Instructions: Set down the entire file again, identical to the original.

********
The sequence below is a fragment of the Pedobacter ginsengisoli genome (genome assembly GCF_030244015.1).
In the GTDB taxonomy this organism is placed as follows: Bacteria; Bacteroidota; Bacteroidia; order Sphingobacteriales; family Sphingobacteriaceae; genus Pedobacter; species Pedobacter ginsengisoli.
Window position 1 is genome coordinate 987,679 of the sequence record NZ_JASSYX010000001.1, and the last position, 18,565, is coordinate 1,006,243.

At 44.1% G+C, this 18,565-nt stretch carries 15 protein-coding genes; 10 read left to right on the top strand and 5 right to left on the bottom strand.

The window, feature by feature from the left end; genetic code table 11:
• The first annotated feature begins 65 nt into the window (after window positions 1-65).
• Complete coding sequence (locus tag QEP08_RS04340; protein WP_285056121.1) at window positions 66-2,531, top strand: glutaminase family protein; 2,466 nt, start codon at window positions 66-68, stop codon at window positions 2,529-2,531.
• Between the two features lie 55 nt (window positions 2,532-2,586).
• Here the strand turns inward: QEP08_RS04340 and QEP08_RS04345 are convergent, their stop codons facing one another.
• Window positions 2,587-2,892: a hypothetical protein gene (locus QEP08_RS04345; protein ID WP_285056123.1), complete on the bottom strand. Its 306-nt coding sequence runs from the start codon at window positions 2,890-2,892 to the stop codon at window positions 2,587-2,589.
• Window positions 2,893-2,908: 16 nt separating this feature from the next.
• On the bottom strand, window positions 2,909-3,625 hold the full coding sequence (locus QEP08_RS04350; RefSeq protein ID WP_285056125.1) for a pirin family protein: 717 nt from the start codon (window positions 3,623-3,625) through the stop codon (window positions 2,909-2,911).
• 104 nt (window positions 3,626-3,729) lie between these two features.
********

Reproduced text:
The sequence below is a fragment of the Pedobacter ginsengisoli genome (genome assembly GCF_030244015.1).
In the GTDB taxonomy this organism is placed as follows: Bacteria; Bacteroidota; Bacteroidia; order Sphingobacteriales; family Sphingobacteriaceae; genus Pedobacter; species Pedobacter ginsengisoli.
Window position 1 is genome coordinate 987,679 of the sequence record NZ_JASSYX010000001.1, and the last position, 18,565, is coordinate 1,006,243.

At 44.1% G+C, this 18,565-nt stretch carries 15 protein-coding genes; 10 read left to right on the top strand and 5 right to left on the bottom strand.

The window, feature by feature from the left end; genetic code table 11:
• The first annotated feature begins 65 nt into the window (after window positions 1-65).
• Complete coding sequence (locus tag QEP08_RS04340; protein WP_285056121.1) at window positions 66-2,531, top strand: glutaminase family protein; 2,466 nt, start codon at window positions 66-68, stop codon at window positions 2,529-2,531.
• Between the two features lie 55 nt (window positions 2,532-2,586).
• Here the strand turns inward: QEP08_RS04340 and QEP08_RS04345 are convergent, their stop codons facing one another.
• Window positions 2,587-2,892: a hypothetical protein gene (locus QEP08_RS04345; protein ID WP_285056123.1), complete on the bottom strand. Its 306-nt coding sequence runs from the start codon at window positions 2,890-2,892 to the stop codon at window positions 2,587-2,589.
• Window positions 2,893-2,908: 16 nt separating this feature from the next.
• On the bottom strand, window positions 2,909-3,625 hold the full coding sequence (locus QEP08_RS04350; RefSeq protein ID WP_285056125.1) for a pirin family protein: 717 nt from the start codon (window positions 3,623-3,625) through the stop codon (window positions 2,909-2,911).
• 104 nt (window positions 3,626-3,729) lie between these two features.